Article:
The Russian playwright Anton Chekhov is alleged to have said, “Any idiot can face a crisis — it’s this day-to-day living that wears you out”. We can all recognise this. You see mostly people can endure major traumas and heartaches with great resilience. They may have a rough time in the process, but invariably they end up in a stronger position.
What do you value in your life? You won’t need reminding that you only have one shot at it. Miss it and it’s gone for good. In 2012, an Australian nurse, Bronnie Ware, working in palliative care, wrote a moving book called “The Top Five Regrets of the Dying”. She found five repeating themes when people near the end of life talked about their life regrets.
When did you last discuss something with someone and came to the conclusion that they were right and that you were wrong? For many of us the answer to this question will be, “Not for a while”. We all want to be seen as open-minded, but in reality, humans struggle to change an opinion once they have mentally signed up for it.
Are you procrastinating your life away? Are you forever putting things off until tomorrow? If you are, then you won’t be surprised to hear that you are probably underachieving in your life. However, the research also tells us that if you chronically procrastinate you are more likely to experience stress and other health problems. How does that work?
[Guest author - Sarah Counter, Cognitive Behavioural Therapist with Outlook South West]
I was ten minutes late for a dental appointment last week. It had been a fraught journey. I explained to the dentist that I had been stuck at a level crossing, held up behind a learner driver and then couldn’t find a parking space. This was all actually true, although, if I’m honest, I was also slightly over-egging it. To give reasons for our actions is very normal.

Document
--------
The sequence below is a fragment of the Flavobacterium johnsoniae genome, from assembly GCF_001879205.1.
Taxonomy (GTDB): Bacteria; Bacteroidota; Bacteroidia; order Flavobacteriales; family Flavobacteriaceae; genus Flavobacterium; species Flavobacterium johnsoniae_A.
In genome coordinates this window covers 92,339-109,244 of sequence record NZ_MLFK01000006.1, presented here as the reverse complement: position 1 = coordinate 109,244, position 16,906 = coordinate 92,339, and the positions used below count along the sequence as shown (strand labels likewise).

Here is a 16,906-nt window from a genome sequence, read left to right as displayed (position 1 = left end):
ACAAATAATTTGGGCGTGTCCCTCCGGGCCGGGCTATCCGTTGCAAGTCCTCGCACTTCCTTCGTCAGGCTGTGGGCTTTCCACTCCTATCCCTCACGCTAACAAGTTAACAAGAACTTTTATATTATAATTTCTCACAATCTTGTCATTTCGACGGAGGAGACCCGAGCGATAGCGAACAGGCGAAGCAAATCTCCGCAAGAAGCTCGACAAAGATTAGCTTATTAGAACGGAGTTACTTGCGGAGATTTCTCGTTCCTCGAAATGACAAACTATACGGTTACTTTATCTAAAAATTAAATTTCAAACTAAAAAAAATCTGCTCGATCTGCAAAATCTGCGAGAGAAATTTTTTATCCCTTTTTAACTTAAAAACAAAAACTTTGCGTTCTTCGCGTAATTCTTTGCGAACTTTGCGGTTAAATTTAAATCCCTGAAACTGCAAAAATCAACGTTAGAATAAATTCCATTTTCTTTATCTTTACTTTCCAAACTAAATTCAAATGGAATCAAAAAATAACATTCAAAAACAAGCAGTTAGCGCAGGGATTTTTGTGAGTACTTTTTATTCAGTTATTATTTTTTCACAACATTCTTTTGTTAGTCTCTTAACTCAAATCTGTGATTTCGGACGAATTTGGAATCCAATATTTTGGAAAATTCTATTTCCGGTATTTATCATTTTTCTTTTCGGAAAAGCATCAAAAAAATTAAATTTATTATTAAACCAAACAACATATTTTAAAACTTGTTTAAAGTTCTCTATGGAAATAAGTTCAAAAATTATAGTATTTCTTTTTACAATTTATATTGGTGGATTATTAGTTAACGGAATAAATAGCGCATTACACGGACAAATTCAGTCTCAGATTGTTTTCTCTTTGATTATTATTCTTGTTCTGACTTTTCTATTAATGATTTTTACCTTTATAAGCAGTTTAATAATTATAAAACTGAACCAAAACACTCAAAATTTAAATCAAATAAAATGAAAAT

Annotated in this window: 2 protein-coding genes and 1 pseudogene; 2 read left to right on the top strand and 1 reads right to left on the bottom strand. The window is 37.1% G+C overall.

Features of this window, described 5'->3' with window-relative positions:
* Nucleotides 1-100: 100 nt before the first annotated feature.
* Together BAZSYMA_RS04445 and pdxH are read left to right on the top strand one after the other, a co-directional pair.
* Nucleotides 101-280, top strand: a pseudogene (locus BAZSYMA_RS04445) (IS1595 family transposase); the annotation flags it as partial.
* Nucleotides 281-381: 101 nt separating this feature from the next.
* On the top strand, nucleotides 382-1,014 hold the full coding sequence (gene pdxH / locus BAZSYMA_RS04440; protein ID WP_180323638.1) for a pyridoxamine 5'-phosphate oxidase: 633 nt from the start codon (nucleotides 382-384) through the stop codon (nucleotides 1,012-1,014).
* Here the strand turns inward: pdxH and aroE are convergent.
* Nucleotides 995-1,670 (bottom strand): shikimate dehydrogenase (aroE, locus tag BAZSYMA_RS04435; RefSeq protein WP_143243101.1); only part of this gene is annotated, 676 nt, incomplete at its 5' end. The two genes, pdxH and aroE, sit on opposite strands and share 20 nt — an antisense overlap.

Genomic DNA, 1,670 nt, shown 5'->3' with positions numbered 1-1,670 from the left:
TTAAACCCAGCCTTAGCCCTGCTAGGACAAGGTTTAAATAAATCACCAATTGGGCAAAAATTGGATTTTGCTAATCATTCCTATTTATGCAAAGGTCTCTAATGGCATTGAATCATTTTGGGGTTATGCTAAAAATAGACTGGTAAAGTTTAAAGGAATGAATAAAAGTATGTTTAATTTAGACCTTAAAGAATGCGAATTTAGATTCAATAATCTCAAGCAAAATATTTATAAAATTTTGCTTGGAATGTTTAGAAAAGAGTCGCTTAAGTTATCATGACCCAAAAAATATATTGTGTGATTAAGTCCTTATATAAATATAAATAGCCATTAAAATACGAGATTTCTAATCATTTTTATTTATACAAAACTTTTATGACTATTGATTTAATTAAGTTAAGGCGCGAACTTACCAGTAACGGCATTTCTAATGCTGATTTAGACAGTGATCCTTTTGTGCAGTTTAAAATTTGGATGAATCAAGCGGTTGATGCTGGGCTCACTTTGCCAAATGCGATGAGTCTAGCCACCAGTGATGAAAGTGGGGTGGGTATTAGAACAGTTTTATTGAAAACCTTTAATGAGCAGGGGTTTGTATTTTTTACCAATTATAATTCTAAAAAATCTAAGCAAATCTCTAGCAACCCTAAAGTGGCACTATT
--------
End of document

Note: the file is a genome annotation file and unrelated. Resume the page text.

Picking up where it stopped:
Our thoughts are not to be trusted. This may sound a little extreme, but learning this fact can be tremendously helpful. The normal human brain provides a relentless ongoing commentary about the world and what we are doing. Sometimes the stories in this commentary are factual. But more often than not, they consist of judgements, evaluations, predictions and protests.
Guest Written by...
Catherine Collin, Clinical Psychologist & Director
Guest written by ...
Gemma Johns, Assistant Psychologist & PWP
The ability to focus our mind is something we take for granted. But one of the many challenges of living in the twenty first century is being able to keep our focus in the midst of a relentless flow of information and distractions. These constant interruptions and lack of focus can make us feel edgy, restless and increases our stress levels.
An intriguing study from Yale, published this month in the journal ‘Social Science and Medicine’, suggests that reading books will improve our health and help us to live longer.
Throughout history people have been writing diaries. There’s nothing new about it. But what is new is that psychological research has highlighted that diary writing for just five or ten minutes a day can have a really powerful impact on our physical and psychological well-being.
We all know that taking a walk in nature is good for us. We move our body and our mind slows down. We feel refreshed. As if this wasn’t enough, recent scientific research has shed light on some of the less obvious benefits.
What do we look for when we meet someone for the first time? Apparently, research tells us that we make fairly instant judgements about new people. For example, research around job interviews suggests that decisions are often formed in the first few minutes, sometimes even before we have had the chance to sit down.
Towards the end of July I plan to do a gruelling forty mile trek across the Pyrenees. I decided, in part, to do this walk as a challenge to raise money for the Cornwall Air Ambulance. This has brought some interesting responses. For example, my son agreed to sponsor me, but suggested that next year I could sponsor him to lie on a beach towel for two weeks off the Amalfi Coast.